Crowd pushes through barriers at World War II Memorial to protest government shutdown

  • Posted: Sunday, October 13, 2013 2:07 p.m., Updated: Sunday, October 13, 2013 2:11 p.m.
Kaylee Cantrell, left, 13, from Lexington Park, Md., with Sherry Cantrell and Michael Cantrell, both from Crossville, Tenn., pose for a photo in front of a sign and removed barricades at the World War II Memorial in Washington Sunday, Oct. 13, 2013. The rally was organized to protest the closure of the Memorial and access to it by World War II veterans who traveled there on Honor Flight visits. The memorial has been closed to the public since the partial federal government shutdown. (AP Photo/Alex Brandon)

WASHINGTON — A crowd converged on the World War II Memorial on the National Mall, pushing through barriers Sunday morning to protest the memorial’s closing under the government shutdown.

Republican Sen. Mike Lee of Utah and Sen. Ted Cruz of Texas were among those who gathered Sunday morning, along with former Alaska Gov. Sarah Palin, according to WTOP Radio. Cruz said President Barack Obama is using veterans as pawns in the shutdown.

“Tear down these walls,” the crowd chanted. Protesters also sang “God bless America” and other patriotic songs as they entered the memorial plaza.

“This is the people’s memorial,” Palin told the crowd. “Our veterans should be above politics.”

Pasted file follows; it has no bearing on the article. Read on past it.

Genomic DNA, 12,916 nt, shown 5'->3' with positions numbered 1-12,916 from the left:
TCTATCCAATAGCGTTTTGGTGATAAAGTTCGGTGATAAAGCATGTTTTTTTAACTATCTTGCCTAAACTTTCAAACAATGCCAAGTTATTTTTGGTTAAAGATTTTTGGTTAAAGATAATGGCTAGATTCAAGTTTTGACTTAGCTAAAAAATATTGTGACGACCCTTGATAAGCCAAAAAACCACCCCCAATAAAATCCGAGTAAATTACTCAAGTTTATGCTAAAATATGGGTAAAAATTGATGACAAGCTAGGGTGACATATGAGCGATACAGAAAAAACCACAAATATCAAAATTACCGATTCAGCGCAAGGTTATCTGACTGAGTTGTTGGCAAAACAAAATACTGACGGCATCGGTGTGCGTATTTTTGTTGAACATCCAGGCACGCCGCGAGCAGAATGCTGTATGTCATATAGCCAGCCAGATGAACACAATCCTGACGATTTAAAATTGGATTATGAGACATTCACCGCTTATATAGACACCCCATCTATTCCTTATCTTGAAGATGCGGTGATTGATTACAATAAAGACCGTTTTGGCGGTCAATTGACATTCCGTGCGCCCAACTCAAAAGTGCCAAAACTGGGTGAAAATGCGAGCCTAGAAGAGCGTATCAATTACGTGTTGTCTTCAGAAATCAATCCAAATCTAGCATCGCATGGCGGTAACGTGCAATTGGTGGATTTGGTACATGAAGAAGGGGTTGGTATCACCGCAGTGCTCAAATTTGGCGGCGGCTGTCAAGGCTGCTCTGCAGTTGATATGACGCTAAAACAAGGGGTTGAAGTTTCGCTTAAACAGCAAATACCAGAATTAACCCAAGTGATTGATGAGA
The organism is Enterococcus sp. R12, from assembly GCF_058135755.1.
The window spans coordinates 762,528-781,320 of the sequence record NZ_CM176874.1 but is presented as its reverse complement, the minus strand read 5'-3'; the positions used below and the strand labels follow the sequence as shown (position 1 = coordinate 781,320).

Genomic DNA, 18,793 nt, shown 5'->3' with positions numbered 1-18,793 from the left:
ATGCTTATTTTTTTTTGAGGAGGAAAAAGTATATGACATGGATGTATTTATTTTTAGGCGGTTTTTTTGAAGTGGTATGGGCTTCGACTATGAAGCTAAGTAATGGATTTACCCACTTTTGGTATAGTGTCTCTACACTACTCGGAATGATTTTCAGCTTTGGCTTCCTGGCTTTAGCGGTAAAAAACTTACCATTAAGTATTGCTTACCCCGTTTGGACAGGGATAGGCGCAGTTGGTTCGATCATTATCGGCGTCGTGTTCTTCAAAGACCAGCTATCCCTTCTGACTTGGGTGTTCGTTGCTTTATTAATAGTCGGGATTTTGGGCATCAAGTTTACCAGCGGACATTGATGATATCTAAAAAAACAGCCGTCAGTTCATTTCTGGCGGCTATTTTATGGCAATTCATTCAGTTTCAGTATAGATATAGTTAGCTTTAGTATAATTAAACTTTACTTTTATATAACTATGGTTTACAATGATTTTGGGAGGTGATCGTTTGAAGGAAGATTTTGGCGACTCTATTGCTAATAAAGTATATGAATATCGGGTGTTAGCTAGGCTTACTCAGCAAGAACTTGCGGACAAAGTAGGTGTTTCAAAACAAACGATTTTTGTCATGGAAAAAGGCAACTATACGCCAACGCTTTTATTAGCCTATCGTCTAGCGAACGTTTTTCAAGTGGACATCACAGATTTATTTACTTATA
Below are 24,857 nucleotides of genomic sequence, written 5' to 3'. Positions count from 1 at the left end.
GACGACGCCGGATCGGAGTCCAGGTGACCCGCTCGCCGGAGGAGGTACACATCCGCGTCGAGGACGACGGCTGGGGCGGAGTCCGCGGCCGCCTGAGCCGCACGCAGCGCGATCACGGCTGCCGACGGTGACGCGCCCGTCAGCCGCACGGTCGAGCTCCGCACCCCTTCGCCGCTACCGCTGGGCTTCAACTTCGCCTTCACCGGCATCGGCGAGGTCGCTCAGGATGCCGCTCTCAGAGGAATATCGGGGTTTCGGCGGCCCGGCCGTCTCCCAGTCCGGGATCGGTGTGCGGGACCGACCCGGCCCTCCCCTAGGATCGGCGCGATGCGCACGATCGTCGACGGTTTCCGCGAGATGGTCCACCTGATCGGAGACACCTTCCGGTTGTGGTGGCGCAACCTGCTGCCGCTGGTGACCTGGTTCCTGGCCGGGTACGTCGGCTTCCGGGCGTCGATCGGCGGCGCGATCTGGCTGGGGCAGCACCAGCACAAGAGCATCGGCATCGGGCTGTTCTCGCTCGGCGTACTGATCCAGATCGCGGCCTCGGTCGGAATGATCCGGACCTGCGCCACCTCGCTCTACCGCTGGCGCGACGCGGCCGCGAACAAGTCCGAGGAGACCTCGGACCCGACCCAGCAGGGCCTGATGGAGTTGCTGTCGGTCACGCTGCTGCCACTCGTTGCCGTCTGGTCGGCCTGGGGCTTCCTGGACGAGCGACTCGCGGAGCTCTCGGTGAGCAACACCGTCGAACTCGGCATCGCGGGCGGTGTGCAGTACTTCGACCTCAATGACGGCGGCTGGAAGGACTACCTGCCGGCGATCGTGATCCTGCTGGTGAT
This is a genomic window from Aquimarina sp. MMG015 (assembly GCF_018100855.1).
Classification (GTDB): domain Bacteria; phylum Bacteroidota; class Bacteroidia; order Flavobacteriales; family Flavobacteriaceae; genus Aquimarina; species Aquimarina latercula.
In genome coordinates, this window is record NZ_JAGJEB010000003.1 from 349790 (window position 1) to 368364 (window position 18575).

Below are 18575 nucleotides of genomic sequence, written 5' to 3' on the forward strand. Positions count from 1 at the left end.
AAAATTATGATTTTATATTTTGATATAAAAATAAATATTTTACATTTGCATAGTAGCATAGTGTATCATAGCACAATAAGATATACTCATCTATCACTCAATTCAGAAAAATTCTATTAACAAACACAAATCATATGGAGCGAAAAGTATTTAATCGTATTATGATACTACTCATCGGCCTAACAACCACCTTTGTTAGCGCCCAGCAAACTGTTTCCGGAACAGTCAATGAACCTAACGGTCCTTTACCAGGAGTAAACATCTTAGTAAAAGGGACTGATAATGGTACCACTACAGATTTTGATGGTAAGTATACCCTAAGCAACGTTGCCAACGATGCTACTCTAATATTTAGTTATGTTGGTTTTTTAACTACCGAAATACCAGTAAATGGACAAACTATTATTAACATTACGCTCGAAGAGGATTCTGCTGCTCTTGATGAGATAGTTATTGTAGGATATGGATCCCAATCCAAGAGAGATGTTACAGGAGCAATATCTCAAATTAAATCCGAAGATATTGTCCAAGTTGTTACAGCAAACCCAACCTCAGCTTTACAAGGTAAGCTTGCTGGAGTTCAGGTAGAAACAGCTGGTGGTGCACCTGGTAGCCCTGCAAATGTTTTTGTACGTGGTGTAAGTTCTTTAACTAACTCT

The memorial has become a political symbol in the bitter fight between Democrats and Republicans over who is at fault since the shutdown began. Earlier rallies have focused on allowing access for World War II veterans visiting from across the country with the Honor Flight Network.

Sunday’s rally was more political. A protest by truckers converged with a rally by a group called the Million Vet March at the World War II Memorial. Participants cut the links between metal barriers at the National Park Service site and pushed them aside.

Later some protesters carried barricades to the White House and rallied outside the gates, confronting police in riot gear. Protesters carried one sign reading “Impeach Obama.”

District of Columbia police said the crowd was starting to disperse by 1 p.m. U.S. Park Police said there had been at least one arrest at the Lincoln Memorial, though no details were available.

Jeff Thompkins of New York told WRC-TV (http://bit.ly/169jTp4 ) he went to the World War II Memorial because people fought and died for the freedom to visit public spaces.

“Our constitutional rights are being taken away,” Thompkins said. “People made the ultimate sacrifice, and they should be open to the public, open to everyone to come down here and see this. This is ridiculous. This is not just and not fair. It’s just not fair.”

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